Millions of dollars in food that is possibly still edible is being dumped in Barbados every year once the ‘Best By’, ‘Best Before’ or ‘Use By’ dates have been reached.
And the reason for this is because the country does not have the necessary sanitary and phytosanitary laboratories to do the required tests in order to determine how much longer the products could be allowed to stay on supermarket shelves.
The ‘best before’ date usually refers to the date that the goods are still of a certain quality. When this date is passed, it does not necessarily mean that the food is no longer usable, but that is when it starts to lose its flavour and, in some cases, texture.
Most manufacturers do not put both ‘best before’ date and expiry date on their products.
But some local retailers have been complaining that shoppers often consider the products “expired” and no longer fit for consumption once they realized that the ‘best before’ date has passed, even by a day or two.
Commerce Minister Dwight Sutherland made the revelation on Wednesday, following a tour of the locally-owned big-box store, Shopsmart on Cheapside, Bridgetown.
“We have been dumping a lot of goods as a result of two things we see listed on goods and we have to be careful how we treat with this. We have something called the ‘Best Before’ date for items and then we have the ‘Expiry Date’. The best before date speaks to the fact that at that date the item can still be used, possibly, but once that date comes it is taken off the shelf,” said Sutherland.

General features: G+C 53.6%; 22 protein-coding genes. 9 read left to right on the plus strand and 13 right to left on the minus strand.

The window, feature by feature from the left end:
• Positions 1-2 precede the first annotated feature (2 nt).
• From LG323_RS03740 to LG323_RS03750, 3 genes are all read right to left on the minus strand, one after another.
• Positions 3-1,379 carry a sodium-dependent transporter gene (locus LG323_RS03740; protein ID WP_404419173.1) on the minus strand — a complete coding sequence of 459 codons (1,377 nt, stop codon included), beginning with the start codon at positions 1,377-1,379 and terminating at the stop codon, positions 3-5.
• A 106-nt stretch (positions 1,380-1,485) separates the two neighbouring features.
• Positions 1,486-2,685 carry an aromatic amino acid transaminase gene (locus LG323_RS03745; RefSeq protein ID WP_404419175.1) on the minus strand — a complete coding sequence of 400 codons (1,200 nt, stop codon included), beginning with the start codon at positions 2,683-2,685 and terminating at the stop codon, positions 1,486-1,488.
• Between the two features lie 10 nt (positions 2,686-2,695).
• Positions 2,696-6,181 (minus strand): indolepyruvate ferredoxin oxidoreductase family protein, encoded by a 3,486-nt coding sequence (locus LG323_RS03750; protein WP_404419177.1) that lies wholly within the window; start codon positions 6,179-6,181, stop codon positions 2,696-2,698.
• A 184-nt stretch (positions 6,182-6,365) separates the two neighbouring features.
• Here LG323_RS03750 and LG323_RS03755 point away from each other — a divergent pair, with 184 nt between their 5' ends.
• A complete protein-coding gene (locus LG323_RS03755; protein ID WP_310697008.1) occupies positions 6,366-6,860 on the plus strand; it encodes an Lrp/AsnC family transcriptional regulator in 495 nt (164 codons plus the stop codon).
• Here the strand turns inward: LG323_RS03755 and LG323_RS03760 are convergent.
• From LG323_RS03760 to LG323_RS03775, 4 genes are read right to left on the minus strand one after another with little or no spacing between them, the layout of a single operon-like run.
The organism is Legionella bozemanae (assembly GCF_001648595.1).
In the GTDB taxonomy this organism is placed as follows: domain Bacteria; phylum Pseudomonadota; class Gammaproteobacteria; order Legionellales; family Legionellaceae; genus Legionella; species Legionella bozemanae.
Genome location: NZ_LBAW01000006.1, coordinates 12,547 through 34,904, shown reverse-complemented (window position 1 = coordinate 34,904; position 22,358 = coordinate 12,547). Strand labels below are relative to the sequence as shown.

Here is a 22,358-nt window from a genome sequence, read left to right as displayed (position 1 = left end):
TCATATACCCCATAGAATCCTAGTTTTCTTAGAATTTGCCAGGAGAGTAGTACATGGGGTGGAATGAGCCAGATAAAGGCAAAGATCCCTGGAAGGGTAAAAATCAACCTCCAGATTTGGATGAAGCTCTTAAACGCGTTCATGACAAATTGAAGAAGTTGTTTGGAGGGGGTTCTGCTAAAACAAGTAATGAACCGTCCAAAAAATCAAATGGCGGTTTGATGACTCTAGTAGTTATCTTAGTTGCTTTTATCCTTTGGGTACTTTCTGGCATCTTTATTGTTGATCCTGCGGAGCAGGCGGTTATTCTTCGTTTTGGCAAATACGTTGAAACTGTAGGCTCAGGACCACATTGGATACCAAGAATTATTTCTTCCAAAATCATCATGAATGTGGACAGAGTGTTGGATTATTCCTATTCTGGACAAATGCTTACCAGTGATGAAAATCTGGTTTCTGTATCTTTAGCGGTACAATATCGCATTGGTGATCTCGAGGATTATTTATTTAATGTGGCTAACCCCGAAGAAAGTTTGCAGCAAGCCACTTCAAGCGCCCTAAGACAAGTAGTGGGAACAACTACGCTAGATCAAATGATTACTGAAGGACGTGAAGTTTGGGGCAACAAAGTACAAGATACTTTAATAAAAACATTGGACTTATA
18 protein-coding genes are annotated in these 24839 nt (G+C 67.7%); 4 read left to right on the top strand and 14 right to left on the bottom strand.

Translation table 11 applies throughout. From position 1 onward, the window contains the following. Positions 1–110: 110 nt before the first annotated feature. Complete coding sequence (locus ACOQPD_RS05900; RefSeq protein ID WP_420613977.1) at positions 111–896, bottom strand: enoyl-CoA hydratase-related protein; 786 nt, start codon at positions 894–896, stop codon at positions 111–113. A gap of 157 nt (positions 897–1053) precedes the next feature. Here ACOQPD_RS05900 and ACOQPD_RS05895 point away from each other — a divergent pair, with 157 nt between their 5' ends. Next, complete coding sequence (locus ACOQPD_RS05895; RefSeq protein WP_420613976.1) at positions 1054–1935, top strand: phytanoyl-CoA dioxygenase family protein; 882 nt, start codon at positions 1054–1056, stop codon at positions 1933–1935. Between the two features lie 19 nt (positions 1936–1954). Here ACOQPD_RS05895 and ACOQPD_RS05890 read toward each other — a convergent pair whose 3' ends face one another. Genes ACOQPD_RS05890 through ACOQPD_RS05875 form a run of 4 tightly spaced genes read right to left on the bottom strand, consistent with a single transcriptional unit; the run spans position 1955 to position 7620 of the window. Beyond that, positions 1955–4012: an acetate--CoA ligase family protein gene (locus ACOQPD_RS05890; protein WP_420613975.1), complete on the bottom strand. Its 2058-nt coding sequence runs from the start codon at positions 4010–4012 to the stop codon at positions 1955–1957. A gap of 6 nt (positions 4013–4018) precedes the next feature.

Sutherland said once that lab is built the Barbados National Standards Institute (BNSI) and the Ministry of Agriculture will be able to do the necessary testing in order to allow the wholesalers and supermarket owners to keep the goods that have passed ‘best by’ dates a while longer on their shelves.
“Having said that, it is a delicate balance we have to maintain because we can’t keep a good that’s marked “BBD: Dec 19”, into January. That is not what we want, but we want to reduce wastage as it relates to goods. I think that would do well for the retail sector,” he said.
Asking retail operators to “bear with Government”, Sutherland could not say exactly when a lab would be built, but pointed out that Government was currently in a financially “tight” situation and building such a lab could cost upwards of $50 million.
“Some time in the future we will be in a position to build that lab,” he promised.
“If we had the sanitary and phytosanitary lab so we can test the quality of the goods to determine how long we can carry them on the shelf with the best before date, then that would minimize the millions of dollars in goods that we dump in this country annually with a best before date,” he said, adding that the dumping was done “in a controlled way”.
Some supermarkets often put some items on sale when the ‘best before ‘date is approaching, a practice that Sutherland said he welcomed.
The absence of a sanitary and phytosanitary laboratory here has also been a hindrance to some companies being able to export some products to certain countries.
Commenting on recalls of items, several of which have taken place this year alone, Sutherland said he was “satisfied” that the Department of Commerce and Consumer Affairs and the BNSI were “on the ball”.